Growing up with his four siblings and a hardworking mother and a scumbag of a father in Cumbernauld, it doesn’t really help to be rather odd as well. His older brother is a delinquent, and his oldest sister finds herself a scumbag boyfriend, the next sister understands Walter best, and then there is his little brother, so much wiser than Walter.

Apart from the dead baby, and the odd murder and lots of drugs and other crime, not much happens. It’s simply life. Walter watches those around him, but is happiest when reading books and drinking tea. If only I’d understood properly this deep fondness for tea.

I can’t recommend Kirkland’s book enough. And I’m not even being polite.

I’ll put the kettle on. (The lockdown must surely end at some point.)

*While possibly not of interest to children, it is in no way so adult that any normal teenager wouldn’t enjoy it. At least the odd ones.

The Robin and the Reindeer

The time has come to mention books for Christmas. I’ve been sitting on this one for some time, and it is Very Sweet. The Robin and the Reindeer by Rosa Bailey and illustrated by Carmen Saldaña is the very thing you need if you want to feel good about the approaching festive season.

A young reindeer is moving through her first snow with the herd with all the other reindeer, heading south before the weather gets too cold. It’s a bit Bambi, in a way, except mother stays alive and the large male lead reindeer is not her father, but the feeling is quite similar.

She gets lost. But she stays safe because she actually remembers what her mother told her. And then she meets a friendly robin. He is very red, and he agrees to show her the way, and does so by sitting on her nose, shining in a tremendously red sort of way.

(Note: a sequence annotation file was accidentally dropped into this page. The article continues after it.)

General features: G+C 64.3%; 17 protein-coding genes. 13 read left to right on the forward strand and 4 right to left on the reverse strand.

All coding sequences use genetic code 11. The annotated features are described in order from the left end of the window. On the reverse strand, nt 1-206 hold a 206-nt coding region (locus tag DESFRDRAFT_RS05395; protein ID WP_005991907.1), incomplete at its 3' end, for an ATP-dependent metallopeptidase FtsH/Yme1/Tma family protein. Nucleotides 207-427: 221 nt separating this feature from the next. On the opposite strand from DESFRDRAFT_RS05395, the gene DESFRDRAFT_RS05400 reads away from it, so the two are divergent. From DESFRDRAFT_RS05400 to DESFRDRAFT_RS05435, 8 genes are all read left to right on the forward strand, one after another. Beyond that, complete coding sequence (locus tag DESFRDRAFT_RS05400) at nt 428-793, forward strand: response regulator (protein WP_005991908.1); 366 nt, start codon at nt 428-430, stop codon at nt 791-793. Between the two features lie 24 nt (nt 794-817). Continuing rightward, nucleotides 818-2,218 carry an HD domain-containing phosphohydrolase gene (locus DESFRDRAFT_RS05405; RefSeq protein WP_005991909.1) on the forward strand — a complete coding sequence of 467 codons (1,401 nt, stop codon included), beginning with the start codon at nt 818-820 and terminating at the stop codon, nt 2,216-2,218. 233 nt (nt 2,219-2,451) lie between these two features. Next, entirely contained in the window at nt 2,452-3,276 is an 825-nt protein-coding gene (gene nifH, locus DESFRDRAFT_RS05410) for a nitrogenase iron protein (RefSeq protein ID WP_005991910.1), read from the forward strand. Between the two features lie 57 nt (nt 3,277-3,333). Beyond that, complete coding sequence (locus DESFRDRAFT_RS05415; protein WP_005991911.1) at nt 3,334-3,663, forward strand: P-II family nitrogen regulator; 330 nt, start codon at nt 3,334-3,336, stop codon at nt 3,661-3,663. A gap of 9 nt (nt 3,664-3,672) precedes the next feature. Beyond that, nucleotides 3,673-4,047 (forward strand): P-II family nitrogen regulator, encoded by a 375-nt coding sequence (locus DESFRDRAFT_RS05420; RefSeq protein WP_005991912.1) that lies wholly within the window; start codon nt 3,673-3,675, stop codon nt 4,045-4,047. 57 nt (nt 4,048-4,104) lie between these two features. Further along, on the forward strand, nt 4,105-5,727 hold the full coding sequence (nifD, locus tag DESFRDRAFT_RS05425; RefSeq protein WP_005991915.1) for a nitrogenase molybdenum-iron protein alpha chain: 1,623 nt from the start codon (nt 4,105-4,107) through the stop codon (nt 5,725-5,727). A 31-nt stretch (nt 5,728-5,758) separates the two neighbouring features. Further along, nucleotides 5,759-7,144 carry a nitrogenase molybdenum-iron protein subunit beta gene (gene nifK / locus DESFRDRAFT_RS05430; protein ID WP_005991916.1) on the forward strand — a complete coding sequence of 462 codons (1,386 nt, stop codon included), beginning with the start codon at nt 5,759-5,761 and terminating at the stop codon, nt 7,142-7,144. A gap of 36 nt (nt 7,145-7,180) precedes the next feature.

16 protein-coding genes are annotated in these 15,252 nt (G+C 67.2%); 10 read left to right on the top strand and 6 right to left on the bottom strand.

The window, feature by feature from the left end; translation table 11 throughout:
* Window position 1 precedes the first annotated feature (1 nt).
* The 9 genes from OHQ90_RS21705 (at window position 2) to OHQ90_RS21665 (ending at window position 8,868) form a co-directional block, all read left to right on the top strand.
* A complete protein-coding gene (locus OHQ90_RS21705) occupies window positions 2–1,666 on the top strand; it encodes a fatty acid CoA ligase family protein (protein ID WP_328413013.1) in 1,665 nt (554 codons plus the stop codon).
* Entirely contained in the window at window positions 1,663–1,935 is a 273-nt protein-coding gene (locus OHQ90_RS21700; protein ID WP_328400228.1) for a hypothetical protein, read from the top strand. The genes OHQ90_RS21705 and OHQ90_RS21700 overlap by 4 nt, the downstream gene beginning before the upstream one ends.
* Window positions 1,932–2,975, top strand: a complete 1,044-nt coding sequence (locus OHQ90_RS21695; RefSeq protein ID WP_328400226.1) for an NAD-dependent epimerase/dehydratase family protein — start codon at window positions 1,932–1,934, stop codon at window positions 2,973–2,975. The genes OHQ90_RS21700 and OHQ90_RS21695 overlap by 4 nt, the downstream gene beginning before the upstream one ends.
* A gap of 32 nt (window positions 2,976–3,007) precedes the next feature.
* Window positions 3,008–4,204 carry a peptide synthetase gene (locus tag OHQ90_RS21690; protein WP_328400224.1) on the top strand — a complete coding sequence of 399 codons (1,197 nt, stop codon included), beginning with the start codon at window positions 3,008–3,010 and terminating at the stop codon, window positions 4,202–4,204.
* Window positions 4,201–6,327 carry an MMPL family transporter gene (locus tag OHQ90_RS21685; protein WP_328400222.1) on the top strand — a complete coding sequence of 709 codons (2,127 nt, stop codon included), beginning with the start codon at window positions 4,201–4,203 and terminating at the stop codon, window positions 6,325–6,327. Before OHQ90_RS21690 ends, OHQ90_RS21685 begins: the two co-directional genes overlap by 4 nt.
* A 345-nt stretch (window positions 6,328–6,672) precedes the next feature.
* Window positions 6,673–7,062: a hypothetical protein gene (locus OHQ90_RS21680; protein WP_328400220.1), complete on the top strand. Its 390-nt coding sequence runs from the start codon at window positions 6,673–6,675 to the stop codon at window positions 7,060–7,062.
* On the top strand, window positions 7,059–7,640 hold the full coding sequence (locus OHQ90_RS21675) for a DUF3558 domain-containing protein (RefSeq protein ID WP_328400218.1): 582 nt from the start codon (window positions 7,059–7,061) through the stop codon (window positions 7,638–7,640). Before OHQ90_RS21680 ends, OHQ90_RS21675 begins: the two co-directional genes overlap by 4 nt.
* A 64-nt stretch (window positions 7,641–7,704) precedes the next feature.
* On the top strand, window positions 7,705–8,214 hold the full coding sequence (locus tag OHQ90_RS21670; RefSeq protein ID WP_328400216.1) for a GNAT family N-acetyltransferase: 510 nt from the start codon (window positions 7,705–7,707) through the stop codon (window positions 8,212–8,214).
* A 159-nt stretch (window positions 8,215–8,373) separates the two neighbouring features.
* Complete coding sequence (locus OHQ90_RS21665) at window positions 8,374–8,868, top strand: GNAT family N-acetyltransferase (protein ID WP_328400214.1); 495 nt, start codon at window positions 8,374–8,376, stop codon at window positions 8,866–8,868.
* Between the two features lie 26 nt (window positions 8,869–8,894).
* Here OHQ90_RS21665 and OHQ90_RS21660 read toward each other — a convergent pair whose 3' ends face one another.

Is it real? Or does our little reindeer magically turn into a temporary Rudolf?

Anyway, our reindeer finds her herd again and all is fine. Lovely and wintery and will lead the way to Christmas.

Bookwitch bites #148

The trip to Spain might have been fake – fake Spain with rain, not so much fake trip – but this week Kirkland Ciccone went to Sweden. Only in cyberspace, but it’s hard to travel these days, so it will have to do. I’ve been itching to have a photo published on Boktugg, and when Kirkie ended up on my television screen last Thursday, I decided to send in my picture of the occasion, and they’ve printed not only the photo, but my words about him, including the murderous porridge.

I must think before I press send…

This week gave us the long nominations lists for the Carnegie and Kate Greenaway Medals for 2021, and as always, they are good lists. They give pleasure and hope to those on them, and I feel considerable guilt for having read only a few. But those few were Very Good. I’m sure they will make the longlists and maybe the shortlists too. Even if only one – in each category – can win.

Somewhere you can win a bit more easily is when it comes to pay. Equal pay. I had kept a link to something from absolutely ages ago, but ended up never getting to it to comment, so deleted it. Now in The Bokseller I see that the gender pay gap at PRH – Penguin Random House – has widened. That’s what I would call going in the wrong direction. If you really, really want to improve pay equality, you do. More money to the women, and not necessarily less to the men, but not increasing their salaries disproportionately. Pay is something you can determine in an office. No need to wait for pandemics to end or for politicians to grow sensible.

And the same goes for reviews of children’s books. Last year The Bookseller reports only 4.9% of book reviews were for children’s books, and a year later this had managed to slide down to 4.3%. 50% is too much to hope for, I suppose, but maybe a little more than barely 5%? I forget who said this in the last few days, but children’s books matter more, because they shape their readers into the kind of people they will grow up to be. I do my best, but as you well know, that is not a lot, and my viral reading has plummeted.

My local newspaper has launched this year’s charitable collection for Christmas presents for children who might not get any. I am gearing up to give them books again. Especially with the above in mind, but also with that in mind, I fear that plastic toys in primary colours will be more welcome. At least by the adults sorting the gifts. Except I know there are children who don’t actually own any books, and who would be happy to be given one.